I should add that this letter was entirely in Matt
Groening's handwriting... but the web is too limited to present it
The Producers of The Simpsons
PO Box 900
Beverly Hills, California 90213
O ye who make the stuff of life:
Enclosed you will find a letter that I sent to the pope a few weeks back,
asking his holiness to officially change the word "thursday" to
"simpsonday" on the Gregorian calendar.
As you will note, the letter was written on Simpsonday the 13th of
January, and posted soon thereafter.
I am writing you now to say that I really stuck out my neck for you. I
engaged in a direct correspondence with the pontiff in a move that, if all
goes well, stands to benefit you considerably. I put my name and
reputation with the pope on the line, and I feel that I have been sort of
let down by you, in that every show since I sent my letter to the Vatican
has been a repeat. This, I think, makes me look bad in Rome. It
tarnishes my formerly sterling name with John Paul, and I feel like my
papal rapport has been shattered, the shards driven through my hands and
feet in a less than exalted mixture of disappointment and humiliation.
I shudder to contemplate what his holiness, servant to the servants of
God, thinks of me now. I can see him so clearly, reading my letter,
rubbing his chin thoughtfully, commanding a cardinal or elder to wheel out
the holy television, and tuning into the Fox network, only to exclaim as
soon as Bart's blackboard appears, "Doh! I've seen this one!"
But, as the good book teaches us, what's done is done, forgive and forget.
And so I thought I'd just let you know: I tried, I really did, and could
you please please please start showing new episodes again as soon as
possible? Maybe the mail was delayed. You know how inefficient the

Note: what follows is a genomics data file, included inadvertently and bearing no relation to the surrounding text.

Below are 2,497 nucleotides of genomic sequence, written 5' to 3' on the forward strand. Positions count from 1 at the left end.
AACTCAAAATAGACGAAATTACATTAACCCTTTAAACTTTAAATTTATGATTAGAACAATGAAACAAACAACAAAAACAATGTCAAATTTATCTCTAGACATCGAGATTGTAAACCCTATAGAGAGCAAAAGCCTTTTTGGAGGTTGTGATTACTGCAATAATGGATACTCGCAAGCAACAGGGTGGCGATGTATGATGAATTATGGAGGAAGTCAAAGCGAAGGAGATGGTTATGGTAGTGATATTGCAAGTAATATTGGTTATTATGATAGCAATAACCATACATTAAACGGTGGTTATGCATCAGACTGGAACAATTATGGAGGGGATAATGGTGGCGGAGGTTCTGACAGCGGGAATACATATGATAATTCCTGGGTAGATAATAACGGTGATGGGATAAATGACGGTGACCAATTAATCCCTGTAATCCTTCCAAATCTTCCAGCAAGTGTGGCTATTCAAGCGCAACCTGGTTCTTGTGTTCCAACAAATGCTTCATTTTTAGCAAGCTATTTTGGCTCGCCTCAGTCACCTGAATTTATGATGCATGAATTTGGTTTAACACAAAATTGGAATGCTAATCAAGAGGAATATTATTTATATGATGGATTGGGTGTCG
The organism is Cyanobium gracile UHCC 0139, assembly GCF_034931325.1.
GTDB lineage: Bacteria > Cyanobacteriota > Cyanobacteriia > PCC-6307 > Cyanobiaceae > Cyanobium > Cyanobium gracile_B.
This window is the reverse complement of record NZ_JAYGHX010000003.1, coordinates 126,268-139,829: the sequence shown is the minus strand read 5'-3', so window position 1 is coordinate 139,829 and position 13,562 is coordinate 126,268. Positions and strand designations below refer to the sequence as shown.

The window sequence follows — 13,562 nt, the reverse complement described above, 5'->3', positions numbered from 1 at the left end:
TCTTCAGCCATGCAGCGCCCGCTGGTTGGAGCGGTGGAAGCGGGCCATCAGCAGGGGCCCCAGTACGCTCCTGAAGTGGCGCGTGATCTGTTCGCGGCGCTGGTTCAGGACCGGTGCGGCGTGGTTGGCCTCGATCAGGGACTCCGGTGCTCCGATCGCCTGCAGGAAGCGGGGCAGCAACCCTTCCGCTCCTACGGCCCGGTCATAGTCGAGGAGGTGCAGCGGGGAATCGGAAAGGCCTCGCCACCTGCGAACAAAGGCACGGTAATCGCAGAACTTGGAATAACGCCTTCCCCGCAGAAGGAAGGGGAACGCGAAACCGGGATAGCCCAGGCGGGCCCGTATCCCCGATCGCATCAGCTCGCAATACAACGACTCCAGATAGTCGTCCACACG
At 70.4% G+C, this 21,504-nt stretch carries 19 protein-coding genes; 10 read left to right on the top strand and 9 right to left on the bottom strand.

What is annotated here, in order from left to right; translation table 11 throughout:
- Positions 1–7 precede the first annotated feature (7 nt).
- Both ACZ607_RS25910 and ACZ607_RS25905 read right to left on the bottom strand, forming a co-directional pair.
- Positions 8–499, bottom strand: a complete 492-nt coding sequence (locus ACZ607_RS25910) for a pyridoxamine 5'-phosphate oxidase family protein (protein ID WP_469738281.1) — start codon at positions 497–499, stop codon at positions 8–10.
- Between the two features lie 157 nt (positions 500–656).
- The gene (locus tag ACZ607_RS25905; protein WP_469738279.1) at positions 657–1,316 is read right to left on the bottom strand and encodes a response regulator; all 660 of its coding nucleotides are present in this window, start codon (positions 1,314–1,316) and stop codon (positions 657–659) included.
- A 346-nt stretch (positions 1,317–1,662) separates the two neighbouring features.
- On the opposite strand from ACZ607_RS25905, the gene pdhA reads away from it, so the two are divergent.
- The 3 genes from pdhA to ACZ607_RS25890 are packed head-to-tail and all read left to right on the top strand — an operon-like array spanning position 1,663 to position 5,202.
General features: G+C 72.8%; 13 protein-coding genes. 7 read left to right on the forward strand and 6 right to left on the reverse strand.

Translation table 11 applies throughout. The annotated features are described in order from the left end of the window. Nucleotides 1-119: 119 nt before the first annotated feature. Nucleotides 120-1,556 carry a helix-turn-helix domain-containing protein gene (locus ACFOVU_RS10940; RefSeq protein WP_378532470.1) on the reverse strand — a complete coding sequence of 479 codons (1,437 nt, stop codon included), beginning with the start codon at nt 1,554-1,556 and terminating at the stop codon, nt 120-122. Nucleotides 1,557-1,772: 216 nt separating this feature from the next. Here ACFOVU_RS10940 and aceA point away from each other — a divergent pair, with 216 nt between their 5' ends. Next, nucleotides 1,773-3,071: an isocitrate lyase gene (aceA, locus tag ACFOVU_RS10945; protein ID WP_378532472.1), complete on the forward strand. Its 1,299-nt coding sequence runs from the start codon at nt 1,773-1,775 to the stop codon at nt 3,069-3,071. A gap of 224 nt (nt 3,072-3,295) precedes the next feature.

Italian postal system can be. There might still be time.
I'd hum the theme as a closing sentence, but technology hasn't gotten that
So this will have to do.
PS- Since I'm writing you anyway, I thought I'd throw a few ideas for
I will not trade arms for hostages.
Miss Crabopple is a beautiful woman.
I do not belong to the NRA.
I am not the messiah.
I will not perform circumcisions.
No one wants to see my tattoo.
I am a bad person.
I am not genetically superior.
You can teach an old dog new tricks.
Death is not a laughing matter.
Thou shalt not kill.
I am not a fugitive from the Ayatollah.
April 18, 1994
Chicago; IL 60657
Dear Mr. Petzall:
Thank you for your recent letter to Matt Groening and the
enclosure sent to "the Pope".
I wanted to let you know that the producers of The Simpsons do not
control the air schedule -- Twentieth Century Fox does. It may take more
than a dispensation from the Pope to stop repeats!
By the way, I'm enclosing our latest comic book in exchange for
knowing where you got a font that looks like Matt's printing.
I look forward to your reply.
Matt Groening Productions
8340 South Madison Ave
Burr Ridge, Illinois 60521
I have had a very disturbing experience at one of your video rental
stores, and I thought that I should let you know about it. Let me see.
It all happened on the night of January 26, at just about ten minutes
until midnight....ah, yes, it's all coming back to me now, it was at
EXACTLY ten minutes until midnight when I accompanied by three friends
arrived at your store at 5052 South Cottage Grove in Chicago, filled with
high hopes for a fun evening of cosy movie-watching which thanks to your